Our Exchange Students in Action
Most Polaris students spend one day in their host school, with some groups exchanging for up to a full week and living with host families. Although brief, their time immersed in a local US high school allows them to acclimatise to a different way of learning them and make genuine connections with American students their age that will guide them on their path to success at college and beyond.
Role 3: Visiting Scholar
Polaris students visit between 5-10 colleges depending on the location of their MUN conference and the length and focus of their program. Below are some of the popular colleges we visited during past programs.
Harvard College was founded in 1636, and is the oldest institution of higher learning in the world. Harvard is a member of the Ivy League; its history, influence and wealth have also made it one of the most prestigious worldwide. Located in Cambridge, Massachusetts, the school enrolls approximately 6,000 students, 11% of whom are international.
Yale College is the undergraduate college of Yale University. Founded in 1701, it is the original school of the university and the third-oldest institution of higher education in the United States. Yale is a member of the Ivy League located in New Haven, Connecticut. The college currently enrolls 5,400 students from 120 countries.
The Massachusetts Institute of Technology is a private research university in Cambridge, Massachusetts known traditionally for its strong emphasis on scientific, engineering, and technological education and research. Approximately 4,300 undergraduates are enrolled at the University, studying 44 disciplines.
Columbia College is the oldest undergraduate college at Columbia University and the fifth oldest in the United States. Columbia was founded in 1754 by the Church of England as King's College, after receiving a Royal Charter from the King of England. The College is known for its rigorous Core Curriculum, a series of mandatory classes and requirements that form the heart of students' academic experience.
New York University
New York University is a private research university based in New York City. Founded in 1831, is organized into more than 20 schools, colleges, and institutes, located in six centers throughout New York City and more than a dozen other sites across the world. International students comprise 13% of NYU's student body, which includes 19,000 undergraduates.
Barnard College is a private women's liberal arts college affiliated with Columbia University, and a member of the Seven Sisters Schools. Barnard was founded in 1889, and is named for Frederick Augustus Porter Barnard, then-president of Columbia University. The school enrolls approximately 2,400 women from 53 countries, 40% of whom are women of color.
Princeton is the fourth-oldest college in the United States, and a world-renowned research university established in 1746. The university is noted for its emphasis on academic teaching, and regularly tops the US college rankings. It enrolls approximately 5,200 undergraduate students and 2,600 graduate students.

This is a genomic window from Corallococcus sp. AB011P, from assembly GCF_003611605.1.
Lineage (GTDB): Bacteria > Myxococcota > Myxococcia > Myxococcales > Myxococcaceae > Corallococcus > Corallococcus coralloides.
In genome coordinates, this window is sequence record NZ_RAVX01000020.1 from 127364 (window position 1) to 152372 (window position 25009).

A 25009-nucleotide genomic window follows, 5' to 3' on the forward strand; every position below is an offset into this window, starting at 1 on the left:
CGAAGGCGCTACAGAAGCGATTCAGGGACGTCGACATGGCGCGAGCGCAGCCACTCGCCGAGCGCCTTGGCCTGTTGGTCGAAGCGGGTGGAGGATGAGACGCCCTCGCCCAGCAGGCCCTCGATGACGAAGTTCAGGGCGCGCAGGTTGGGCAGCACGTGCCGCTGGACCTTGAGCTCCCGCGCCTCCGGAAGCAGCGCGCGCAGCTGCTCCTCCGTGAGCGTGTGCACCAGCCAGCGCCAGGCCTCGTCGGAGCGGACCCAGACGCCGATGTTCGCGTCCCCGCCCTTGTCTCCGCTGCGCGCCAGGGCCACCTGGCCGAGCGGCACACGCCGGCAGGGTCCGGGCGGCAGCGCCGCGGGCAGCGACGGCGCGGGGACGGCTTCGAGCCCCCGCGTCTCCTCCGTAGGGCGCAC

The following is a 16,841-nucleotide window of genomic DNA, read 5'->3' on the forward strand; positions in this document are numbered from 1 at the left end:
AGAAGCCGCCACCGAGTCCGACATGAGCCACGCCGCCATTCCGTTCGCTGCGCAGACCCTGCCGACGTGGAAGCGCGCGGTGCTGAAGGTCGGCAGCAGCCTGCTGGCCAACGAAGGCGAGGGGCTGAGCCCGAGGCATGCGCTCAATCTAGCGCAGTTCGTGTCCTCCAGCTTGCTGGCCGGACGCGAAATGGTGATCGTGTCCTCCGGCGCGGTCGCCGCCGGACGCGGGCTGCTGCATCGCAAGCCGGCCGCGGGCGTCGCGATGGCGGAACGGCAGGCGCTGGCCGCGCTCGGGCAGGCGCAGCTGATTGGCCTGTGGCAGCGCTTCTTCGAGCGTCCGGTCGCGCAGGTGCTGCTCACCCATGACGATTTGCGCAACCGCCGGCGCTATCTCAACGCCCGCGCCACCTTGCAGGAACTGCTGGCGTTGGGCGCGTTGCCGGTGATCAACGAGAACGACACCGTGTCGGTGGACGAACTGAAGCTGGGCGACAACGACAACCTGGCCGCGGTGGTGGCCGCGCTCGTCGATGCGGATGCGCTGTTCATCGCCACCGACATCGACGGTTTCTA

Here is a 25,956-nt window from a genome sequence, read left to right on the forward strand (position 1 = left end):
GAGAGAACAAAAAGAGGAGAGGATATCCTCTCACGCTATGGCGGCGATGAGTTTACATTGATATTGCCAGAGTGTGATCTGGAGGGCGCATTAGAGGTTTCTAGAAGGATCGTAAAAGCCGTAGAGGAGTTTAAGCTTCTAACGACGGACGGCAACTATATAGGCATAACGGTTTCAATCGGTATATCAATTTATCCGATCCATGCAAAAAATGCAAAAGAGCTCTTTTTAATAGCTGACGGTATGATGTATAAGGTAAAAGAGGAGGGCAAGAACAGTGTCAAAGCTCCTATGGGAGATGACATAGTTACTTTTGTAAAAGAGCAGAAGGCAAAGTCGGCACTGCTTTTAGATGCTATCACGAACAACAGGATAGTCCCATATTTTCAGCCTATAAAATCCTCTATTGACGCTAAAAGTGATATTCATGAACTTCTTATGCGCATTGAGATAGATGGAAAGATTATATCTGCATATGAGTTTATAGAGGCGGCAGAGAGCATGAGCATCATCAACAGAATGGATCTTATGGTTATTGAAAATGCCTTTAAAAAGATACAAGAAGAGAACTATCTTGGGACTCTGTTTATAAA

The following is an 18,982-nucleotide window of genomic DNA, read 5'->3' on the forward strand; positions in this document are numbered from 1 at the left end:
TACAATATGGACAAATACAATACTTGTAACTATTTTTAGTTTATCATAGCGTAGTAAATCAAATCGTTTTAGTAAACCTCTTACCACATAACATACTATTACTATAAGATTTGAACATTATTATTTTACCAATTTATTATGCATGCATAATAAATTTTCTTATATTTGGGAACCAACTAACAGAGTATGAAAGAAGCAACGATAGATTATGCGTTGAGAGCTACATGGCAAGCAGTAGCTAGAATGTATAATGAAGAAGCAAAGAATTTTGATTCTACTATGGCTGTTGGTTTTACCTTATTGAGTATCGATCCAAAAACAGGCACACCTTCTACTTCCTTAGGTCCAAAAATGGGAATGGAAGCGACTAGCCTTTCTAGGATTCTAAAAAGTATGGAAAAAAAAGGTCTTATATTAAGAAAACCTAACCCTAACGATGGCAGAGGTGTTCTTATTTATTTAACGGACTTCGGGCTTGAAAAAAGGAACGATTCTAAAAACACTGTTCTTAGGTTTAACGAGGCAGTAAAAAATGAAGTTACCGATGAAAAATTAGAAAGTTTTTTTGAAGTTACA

Georgetown University is a private research university in Washington, D.C. Founded in 1789, it is the oldest Jesuit and Catholic university in the United States. The university enrolls 8,000 undergraduate students from 130 different countries, and is well renowned as a training ground for US diplomats.
University of Chicago
The University of Chicago is a private research university in Chicago, Illinois. Undergraduate courses at the University of Chicago are known for their demanding standards, heavy workload and academic difficulty. The University enrolls approximately 5,000 students in the College, 19% of which are international students.
Stanford University is a private research university in Stanford, California in northwestern Silicon Valley. The university was founded in 1885; its 8,180-acre campus is the largest contiguous college campus in the United States. Stanford enrolls 7,000 undergraduates. It is one of only two private universities whose students compete in NCAA Division 1 varsity sports.
The University of California, Berkeley is a public research university located in Berkeley, California. Established in 1868, Berkeley is the oldest institution in the UC system and offers approximately 350 undergraduate and graduate degree programs in a wide range of disciplines. Berkeley enrolls 26,000 undergraduate students, 10% of whom are international.
UCLA is a public research university located in the Westwood neighborhood of Los Angeles, California. Founded in 1919, it currently offers 337 undergraduate and graduate degree programs in a wide range of disciplines. UCLA enrolls approximately 29,000 undergraduate and 13,000 graduate students; it is the most applied to university in the world with over 105,000 applications for Fall 2014.
Our Visiting Scholars in Action